THRILLER, hosted by horror film icon Boris Karloff, was an hour-long suspense anthology program that ran on NBC TV from September, 1960 to July, 1962. I never had the opportunity to see the show when it originally aired and reruns have been few and far between. I have always been under the impression that all of the episodes contained some kind of horror/supernatural element and while some certainly did, the show was at first primarily focused on telling straight, suspense stories. I've watched a couple of first season episodes lately (thanks to my DVR and MeTV) and enjoyed them both.
The episode I watched today, FATAL IMPULSE, was first broadcast on November 29th, 1960. It's the story of a mad bomber (Elisha Cook Jr.) who plots to kill a mayoral candidate by placing a bomb in the man's office. When his plan is thwarted, he hides the bomb in a ladies' hand bag on a crowded elevator. He's then killed while escaping the police but warns them of the bomb in the bag with his dying words. It's up to a determined police detective and his men to race against time to find the right woman and her purse and stop the bomb from exploding.
Several things about this episode stand out. The teleplay by Philip MacDonald was adapted from a short story by John D. MacDonald. Regular readers of this blog will know that John D. MacDonald is one of my all-time favorite writers so seeing his name in the credits was a real treat. The supporting cast includes Ed Nelson and a very young Mary Tyler Moore (in only two scenes). The woman with the bomb in her bag is played by the luscious Whitney Blake, who co-starred on the HAZEL situation comedy TV series. Here's a photo of Ms. Blake.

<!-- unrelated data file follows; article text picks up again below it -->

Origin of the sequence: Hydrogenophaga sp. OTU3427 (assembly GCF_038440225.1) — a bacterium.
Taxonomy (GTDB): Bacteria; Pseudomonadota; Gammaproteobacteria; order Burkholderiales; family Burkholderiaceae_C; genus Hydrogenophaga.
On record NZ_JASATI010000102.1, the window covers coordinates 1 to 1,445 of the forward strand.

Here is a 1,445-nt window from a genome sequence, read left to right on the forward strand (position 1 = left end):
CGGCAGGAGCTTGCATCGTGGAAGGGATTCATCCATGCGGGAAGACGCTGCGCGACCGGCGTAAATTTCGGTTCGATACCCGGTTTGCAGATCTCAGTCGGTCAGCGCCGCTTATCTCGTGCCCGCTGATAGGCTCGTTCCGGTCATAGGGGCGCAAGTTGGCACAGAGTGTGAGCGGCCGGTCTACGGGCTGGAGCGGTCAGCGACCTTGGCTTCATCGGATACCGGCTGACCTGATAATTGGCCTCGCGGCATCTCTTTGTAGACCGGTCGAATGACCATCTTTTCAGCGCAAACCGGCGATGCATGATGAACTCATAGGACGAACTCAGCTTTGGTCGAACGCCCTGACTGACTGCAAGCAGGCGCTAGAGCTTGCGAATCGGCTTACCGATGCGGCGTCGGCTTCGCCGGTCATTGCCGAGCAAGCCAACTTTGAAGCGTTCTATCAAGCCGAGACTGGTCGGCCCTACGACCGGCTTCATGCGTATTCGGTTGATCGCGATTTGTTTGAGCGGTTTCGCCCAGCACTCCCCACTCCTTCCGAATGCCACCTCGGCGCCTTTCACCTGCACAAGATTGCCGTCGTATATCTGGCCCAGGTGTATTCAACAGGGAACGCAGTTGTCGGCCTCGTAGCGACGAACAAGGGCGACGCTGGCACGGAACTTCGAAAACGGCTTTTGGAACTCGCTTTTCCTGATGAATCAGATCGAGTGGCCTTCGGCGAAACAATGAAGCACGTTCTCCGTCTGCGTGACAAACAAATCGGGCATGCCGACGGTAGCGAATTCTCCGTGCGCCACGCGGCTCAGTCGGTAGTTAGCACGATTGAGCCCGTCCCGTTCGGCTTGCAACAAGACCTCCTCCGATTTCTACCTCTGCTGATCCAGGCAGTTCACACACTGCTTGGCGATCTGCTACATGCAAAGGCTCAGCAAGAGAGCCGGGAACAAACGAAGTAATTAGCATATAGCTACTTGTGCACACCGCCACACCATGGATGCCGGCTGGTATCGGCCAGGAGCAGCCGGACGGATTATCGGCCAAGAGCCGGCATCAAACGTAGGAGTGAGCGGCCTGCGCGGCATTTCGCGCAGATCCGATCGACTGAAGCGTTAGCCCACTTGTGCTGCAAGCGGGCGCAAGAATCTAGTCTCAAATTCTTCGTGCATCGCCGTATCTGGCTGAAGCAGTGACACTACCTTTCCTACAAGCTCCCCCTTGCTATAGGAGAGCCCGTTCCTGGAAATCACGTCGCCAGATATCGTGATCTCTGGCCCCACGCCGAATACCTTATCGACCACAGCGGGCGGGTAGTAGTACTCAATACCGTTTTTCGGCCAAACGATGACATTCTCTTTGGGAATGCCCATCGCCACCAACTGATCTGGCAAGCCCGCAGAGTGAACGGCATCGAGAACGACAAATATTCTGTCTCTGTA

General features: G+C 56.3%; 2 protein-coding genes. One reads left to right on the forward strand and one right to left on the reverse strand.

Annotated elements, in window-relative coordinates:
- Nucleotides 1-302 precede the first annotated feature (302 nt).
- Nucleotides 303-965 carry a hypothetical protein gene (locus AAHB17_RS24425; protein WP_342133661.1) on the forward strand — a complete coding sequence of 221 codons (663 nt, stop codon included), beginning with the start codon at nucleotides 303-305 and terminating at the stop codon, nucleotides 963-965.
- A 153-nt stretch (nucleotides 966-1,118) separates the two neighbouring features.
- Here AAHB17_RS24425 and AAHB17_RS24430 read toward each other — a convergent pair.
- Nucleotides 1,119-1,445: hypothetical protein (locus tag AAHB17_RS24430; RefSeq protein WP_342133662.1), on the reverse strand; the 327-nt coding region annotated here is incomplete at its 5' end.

Robert Lansing stars as the detective hero and while watching him, a weird thought crossed my mind. Here's Mr. Lansing.
Check out those eyebrows and that prominent forehead. What if, when the back-up comic book series, JOHN JONES, MANHUNTER FROM MARS was first introduced in DETECTIVE COMICS #225 (DC Comics, November 1955), it became a huge success, so popular that the Martian Manhunter was eventually awarded his own self titled comic book series. And what if that series went on to become one of DC's top sellers, right behind the big three, Superman, Batman and Wonder Woman? Here's how the character looked in both his Martian and human forms way back when.
Flash forward to 1966. BATMAN, produced by 20th Century Fox Television, is a huge success for ABC-TV. The networks and studios are anxious to get another comic book super-hero series into prime time while the craze is still hot. Execs look around, discover MARTIAN MANHUNTER comics, secure the rights from DC and cast Robert Lansing in the lead as both John Jones and the Manhunter from Mars. Sure, the make-up would have been crude, and they would have had to find some way to pad out Lansing's rather slight, slim build, but dammit, those eyebrows and forehead practically scream Martian.
What do you guys think? Am I crazy or could something like this have ever happened? Your thoughts and comments are appreciated.